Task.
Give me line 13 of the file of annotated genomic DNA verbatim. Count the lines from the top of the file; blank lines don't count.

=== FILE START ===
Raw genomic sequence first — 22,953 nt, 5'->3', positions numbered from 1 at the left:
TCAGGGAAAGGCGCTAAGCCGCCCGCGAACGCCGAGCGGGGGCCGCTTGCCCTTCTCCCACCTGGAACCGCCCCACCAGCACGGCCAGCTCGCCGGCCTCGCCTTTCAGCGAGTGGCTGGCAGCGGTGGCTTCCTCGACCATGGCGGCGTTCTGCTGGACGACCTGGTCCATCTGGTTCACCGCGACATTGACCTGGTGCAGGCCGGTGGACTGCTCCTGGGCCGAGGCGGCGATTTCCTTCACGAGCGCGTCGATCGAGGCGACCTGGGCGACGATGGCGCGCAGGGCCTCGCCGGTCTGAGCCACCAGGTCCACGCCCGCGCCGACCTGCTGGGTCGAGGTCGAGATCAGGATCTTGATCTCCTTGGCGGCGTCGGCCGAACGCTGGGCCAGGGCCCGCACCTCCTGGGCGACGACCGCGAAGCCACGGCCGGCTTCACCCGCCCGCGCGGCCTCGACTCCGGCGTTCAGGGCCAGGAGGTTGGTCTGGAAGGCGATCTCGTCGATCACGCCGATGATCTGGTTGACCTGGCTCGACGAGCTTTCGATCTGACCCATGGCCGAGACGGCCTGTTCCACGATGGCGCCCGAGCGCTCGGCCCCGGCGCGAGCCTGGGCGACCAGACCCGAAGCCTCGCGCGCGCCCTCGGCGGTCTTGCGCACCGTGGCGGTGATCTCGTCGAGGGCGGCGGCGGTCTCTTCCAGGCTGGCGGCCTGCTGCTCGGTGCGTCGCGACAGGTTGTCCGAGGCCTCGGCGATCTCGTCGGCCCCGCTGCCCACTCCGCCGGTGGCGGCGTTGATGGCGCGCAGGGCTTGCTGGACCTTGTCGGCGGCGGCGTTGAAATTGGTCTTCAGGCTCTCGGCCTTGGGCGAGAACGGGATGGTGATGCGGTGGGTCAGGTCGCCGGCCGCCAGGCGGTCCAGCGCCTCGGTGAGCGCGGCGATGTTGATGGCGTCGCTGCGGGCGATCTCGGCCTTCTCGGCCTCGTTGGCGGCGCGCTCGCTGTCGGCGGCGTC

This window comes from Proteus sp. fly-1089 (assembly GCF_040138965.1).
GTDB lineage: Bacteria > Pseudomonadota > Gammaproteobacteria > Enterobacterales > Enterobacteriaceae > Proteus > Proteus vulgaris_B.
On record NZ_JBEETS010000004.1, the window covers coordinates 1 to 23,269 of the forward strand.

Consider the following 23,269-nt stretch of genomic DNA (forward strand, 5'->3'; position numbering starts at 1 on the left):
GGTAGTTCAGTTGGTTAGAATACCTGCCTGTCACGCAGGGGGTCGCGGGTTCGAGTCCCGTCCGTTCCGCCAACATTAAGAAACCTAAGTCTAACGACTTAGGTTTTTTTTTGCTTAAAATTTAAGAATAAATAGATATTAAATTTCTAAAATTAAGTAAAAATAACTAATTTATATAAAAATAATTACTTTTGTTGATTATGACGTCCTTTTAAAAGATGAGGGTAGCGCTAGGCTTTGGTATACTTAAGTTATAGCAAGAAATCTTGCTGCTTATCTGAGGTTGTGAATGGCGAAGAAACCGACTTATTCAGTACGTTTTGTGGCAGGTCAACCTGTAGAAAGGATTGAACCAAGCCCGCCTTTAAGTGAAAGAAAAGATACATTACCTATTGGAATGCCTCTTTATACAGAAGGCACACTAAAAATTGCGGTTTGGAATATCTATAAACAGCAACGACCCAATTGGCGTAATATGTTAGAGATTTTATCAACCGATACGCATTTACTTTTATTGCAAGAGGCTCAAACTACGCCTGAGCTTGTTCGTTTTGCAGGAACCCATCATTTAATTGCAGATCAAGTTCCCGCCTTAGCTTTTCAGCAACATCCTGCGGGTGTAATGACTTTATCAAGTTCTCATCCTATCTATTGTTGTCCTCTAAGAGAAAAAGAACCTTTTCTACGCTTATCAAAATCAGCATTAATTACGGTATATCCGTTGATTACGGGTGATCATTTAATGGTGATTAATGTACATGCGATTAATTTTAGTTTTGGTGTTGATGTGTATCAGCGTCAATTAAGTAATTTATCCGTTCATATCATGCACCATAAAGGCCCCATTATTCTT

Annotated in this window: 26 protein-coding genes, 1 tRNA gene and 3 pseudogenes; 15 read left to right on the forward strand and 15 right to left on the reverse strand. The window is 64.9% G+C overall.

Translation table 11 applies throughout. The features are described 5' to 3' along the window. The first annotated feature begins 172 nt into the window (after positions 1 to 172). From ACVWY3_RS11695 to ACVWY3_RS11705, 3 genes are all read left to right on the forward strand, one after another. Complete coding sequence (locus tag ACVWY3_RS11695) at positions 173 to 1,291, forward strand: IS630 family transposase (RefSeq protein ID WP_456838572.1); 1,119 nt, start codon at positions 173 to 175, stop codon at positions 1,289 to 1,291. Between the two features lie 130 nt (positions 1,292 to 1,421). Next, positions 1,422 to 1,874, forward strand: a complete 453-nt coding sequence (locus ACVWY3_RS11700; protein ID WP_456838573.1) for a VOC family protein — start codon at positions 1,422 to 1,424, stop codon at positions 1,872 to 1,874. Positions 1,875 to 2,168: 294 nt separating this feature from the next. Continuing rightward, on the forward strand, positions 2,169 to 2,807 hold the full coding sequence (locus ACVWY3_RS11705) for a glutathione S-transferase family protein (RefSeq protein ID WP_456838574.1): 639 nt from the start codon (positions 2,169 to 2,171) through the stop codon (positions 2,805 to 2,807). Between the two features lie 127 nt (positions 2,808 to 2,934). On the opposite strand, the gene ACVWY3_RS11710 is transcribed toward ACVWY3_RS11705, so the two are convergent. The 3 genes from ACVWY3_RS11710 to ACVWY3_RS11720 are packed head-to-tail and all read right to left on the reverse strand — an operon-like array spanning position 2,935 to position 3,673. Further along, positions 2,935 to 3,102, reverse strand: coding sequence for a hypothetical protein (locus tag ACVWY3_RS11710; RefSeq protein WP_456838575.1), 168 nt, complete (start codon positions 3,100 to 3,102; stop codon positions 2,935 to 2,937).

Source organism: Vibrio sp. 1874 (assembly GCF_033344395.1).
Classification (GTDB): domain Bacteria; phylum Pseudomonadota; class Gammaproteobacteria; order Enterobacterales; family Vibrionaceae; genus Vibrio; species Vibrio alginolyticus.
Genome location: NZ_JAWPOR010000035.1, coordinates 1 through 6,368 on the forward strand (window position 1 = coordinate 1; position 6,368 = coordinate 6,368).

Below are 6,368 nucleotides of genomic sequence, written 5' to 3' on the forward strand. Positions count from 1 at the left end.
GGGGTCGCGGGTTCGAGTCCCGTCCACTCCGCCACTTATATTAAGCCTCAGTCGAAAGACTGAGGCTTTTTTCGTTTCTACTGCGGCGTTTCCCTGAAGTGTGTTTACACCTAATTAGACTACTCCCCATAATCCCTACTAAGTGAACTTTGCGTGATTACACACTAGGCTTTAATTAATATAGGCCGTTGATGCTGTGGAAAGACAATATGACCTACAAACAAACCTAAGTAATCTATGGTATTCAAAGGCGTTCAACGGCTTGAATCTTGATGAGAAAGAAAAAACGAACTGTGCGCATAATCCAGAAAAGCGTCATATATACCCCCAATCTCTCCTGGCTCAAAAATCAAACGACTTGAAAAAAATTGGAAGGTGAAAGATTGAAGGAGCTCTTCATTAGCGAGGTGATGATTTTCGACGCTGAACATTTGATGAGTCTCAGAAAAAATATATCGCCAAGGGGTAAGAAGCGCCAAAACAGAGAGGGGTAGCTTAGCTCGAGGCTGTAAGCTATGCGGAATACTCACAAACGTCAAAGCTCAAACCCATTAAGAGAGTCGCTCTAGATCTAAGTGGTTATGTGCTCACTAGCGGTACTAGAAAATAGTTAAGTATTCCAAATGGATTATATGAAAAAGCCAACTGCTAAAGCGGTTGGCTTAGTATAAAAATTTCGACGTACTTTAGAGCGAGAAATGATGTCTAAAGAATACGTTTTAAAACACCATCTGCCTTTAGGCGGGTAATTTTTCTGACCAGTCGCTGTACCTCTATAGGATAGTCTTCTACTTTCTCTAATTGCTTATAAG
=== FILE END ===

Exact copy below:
Below are 6,368 nucleotides of genomic sequence, written 5' to 3' on the forward strand. Positions count from 1 at the left end.